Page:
MANCHESTER, NEW HAMPSHIRE —
A new poll suggests Vermont Senator Bernie Sanders and real estate mogul Donald Trump are maintaining their large leads in the northeastern U.S. state of New Hampshire, which holds a crucial presidential primary vote Tuesday.
The poll, released by Monmouth University Sunday, showed Trump with support from 30 percent of likely Republican Party voters in the Granite State. That is hardly changed from a month ago.
Trump is 16 points ahead of his closest rival, Ohio Governor John Kasich, who is in a tight race for second place along with Florida Senator Marco Rubio, Texas Senator Ted Cruz, and ex-Florida governor Jeb Bush.
In the Democratic race, the poll showed Sanders with a 10-point lead over former secretary of state Hillary Clinton. That's down from the 14-point lead that Sanders had over Clinton last month.
Sanders has an advantage in New Hampshire, which is next to his home state of Vermont. But Clinton has vowed not to give up, hoping to narrow the gap after both candidates tied in Iowa’s inaugural nominating contest last week.
The New Hampshire election also is seen as crucial for several GOP candidates, especially those in the second tier who did not do well in Iowa.
Republican presidential candidate Sen. Marco Rubio, R-Fla., works to charge up a crowd during a campaign stop in a high school cafeteria, Sunday, Feb. 7, 2016, in Londonderry, N.H.
Rubio defends debate showing
Rubio, who finished with a better than expected third place result in Iowa, spent Sunday trying to recover from what was widely regarded as a poor debate performance the night before.
During that debate, the Florida senator came under attack from several of his rivals, most notably New Jersey Governor Chris Christie.
After Christie accused Rubio of being inexperienced and memorizing talking points, Rubio appeared rattled and unconfident, awkwardly repeating himself several times.
On Sunday, Rubio defended his debate showing, insisting he was able to stay on message by criticizing President Barack Obama.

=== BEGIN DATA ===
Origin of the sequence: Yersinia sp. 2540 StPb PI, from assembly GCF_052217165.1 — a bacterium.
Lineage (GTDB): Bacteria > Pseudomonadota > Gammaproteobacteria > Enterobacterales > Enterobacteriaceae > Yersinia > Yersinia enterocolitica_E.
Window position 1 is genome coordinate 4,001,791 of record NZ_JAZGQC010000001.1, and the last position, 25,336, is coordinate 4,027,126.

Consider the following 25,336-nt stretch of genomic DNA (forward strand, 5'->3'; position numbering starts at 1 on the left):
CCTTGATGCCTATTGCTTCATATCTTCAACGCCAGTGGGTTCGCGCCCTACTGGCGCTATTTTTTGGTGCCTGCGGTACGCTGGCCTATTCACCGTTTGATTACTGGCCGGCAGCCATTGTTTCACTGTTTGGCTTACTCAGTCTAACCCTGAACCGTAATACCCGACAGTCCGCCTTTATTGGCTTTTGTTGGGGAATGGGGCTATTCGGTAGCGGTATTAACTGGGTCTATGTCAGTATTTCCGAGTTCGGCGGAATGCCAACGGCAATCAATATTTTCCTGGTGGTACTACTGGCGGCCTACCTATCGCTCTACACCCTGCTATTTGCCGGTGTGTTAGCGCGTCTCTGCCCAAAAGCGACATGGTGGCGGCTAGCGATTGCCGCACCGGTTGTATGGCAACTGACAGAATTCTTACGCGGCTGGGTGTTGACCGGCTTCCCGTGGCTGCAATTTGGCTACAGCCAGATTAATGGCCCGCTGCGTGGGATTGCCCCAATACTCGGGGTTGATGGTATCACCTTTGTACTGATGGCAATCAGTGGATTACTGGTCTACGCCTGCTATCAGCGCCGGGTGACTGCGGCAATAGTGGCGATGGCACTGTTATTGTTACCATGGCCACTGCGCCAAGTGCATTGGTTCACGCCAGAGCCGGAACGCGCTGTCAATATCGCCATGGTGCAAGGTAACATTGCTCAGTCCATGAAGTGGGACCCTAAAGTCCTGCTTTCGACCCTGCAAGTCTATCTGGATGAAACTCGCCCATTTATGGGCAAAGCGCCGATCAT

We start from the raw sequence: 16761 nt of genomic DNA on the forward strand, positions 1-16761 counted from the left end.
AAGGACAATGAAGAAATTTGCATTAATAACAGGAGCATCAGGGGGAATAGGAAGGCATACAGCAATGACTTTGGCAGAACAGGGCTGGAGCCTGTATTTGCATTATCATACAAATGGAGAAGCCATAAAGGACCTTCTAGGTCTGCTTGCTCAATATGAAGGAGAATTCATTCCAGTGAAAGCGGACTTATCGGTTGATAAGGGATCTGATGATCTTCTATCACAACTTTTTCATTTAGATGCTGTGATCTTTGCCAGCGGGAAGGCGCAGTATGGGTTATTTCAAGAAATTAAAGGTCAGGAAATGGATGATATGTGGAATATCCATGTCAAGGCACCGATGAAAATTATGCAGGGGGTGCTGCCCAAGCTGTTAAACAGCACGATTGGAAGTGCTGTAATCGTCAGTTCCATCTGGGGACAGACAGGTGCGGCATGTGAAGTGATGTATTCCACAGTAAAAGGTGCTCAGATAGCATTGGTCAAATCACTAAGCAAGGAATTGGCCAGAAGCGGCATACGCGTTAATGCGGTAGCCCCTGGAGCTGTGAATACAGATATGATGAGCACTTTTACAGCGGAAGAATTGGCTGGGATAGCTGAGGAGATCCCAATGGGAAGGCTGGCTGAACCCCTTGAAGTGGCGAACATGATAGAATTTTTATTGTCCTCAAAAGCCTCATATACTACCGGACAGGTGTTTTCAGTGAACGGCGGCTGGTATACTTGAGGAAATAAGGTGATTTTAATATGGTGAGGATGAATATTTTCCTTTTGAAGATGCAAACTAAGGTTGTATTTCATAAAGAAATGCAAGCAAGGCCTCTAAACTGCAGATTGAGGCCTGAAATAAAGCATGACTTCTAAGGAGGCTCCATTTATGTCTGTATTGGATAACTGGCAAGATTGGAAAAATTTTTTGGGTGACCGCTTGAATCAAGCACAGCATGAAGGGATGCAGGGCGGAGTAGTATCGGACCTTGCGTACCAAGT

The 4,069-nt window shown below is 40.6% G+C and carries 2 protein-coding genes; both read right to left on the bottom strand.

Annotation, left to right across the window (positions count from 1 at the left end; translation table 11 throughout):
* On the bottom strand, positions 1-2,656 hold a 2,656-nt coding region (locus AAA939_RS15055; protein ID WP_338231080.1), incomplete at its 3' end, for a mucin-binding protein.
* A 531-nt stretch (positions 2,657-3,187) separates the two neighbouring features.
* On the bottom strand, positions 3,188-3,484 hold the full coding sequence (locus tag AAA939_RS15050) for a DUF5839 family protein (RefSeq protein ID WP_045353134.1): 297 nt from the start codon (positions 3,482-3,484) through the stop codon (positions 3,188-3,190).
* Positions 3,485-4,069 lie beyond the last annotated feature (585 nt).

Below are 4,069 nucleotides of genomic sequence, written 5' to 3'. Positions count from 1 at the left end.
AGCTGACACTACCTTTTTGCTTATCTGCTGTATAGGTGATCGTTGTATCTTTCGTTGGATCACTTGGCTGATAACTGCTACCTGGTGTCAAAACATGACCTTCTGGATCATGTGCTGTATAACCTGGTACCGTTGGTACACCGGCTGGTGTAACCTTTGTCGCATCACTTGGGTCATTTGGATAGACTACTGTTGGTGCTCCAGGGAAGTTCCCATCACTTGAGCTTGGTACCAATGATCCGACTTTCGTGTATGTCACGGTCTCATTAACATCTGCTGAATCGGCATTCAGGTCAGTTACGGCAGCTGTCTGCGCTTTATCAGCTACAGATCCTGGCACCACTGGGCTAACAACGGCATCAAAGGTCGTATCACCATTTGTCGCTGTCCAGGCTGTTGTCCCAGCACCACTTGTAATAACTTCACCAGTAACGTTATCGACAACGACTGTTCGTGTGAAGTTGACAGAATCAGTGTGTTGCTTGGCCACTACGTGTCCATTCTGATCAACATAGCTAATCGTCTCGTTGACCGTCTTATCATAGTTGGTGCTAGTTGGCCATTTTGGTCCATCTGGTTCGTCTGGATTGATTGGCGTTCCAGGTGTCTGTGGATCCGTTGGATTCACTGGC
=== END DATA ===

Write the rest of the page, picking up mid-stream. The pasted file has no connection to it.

“It’s what I believe,” Rubio told ABC’s This Week. “And it’s what I’m going to continue to say, because it happens to be one of the main reasons why I’m running."
Several of Rubio’s rivals jumped at the opportunity to mock the freshman senator’s debate performance, including Bush, who on Sunday said Rubio appeared “robotic.”
Republican presidential candidate Donald Trump gestures to the crowd as he signs autographs at a campaign event at Plymouth State University Sunday, Feb. 7, 2016, in Plymouth, N.H.
Trump stands by waterboarding call
Trump, who was seen by many analysts as being one of the winners of the debate, on Sunday defended his call to revive waterboarding.
The interrogation technique, which is essentially simulated drowning, is effective, according to Trump, who appeared on CNN’s State of the Union.
“They’re chopping the heads of Christians and many other people in the Middle East,” Trump said. “They laugh at us when they hear we’re not going to approve waterboarding.
During Saturday’s debate, Trump said he would bring back waterboarding “and a hell of a lot worse” than that if he were elected president.
Democratic presidential candidate Sen. Bernie Sanders, I-Vt., smiles during a campaign stop at Great Bay Community College, Sunday, Feb. 7, 2016, in Portsmouth, N.H.
Sanders appears on SNL
Sanders continued to make an appeal to the youth vote, making several brief appearances in comedy skits on NBC’s Saturday Night Live.
In one sketch, Sanders was able to stay on message, railing against preferential treatment for rich people trying to survive a sinking ship of European immigrants coming to America.
“Enough is enough,” shouted Sanders, waving his hands and using some of the lines from his oft-repeated campaign stump speech.
On Sunday, it was back to serious discussion for Sanders. He appeared on NBC’s Meet the Press, where he acknowledged his rival Clinton’s foreign policy experience.
“She was our secretary of state for four years, that gives her a lot of experience,” Sanders said. “But it is not just experience that matters. It is judgment.”
Sanders has repeatedly criticized Clinton for her vote in favor of the U.S. invasion of Iraq during her time as a U.S. senator. Sanders voted against the war.
Democratic presidential candidate Hillary Clinton makes a selfie with a customer Sunday, Feb. 7, 2016, at a Dunkin' Donuts in Manchester, N.H.
Clinton heads to Michigan
Clinton on Sunday headed to Flint, Michigan, which has suffered a drinking water contamination crisis after lead from old pipes was found in the water supply.
Visiting a local church in Flint, Clinton said the crisis is “immoral,” and she demanded the government do more to help residents there.
Before leaving New Hampshire, Hillary Clinton told Meet the Press she was not sure whether she would be able to come back to win in the Granite State.
“I know I’m behind,” Clinton said.
Tuesday’s primary vote could be impacted by weather. Forecasters expect scattered snow showers across the state during the polls, possibly creating slick roads.
Nonetheless, New Hampshire Secretary of State Bill Gardner has predicted a record 550,000 voters will turn up for the election.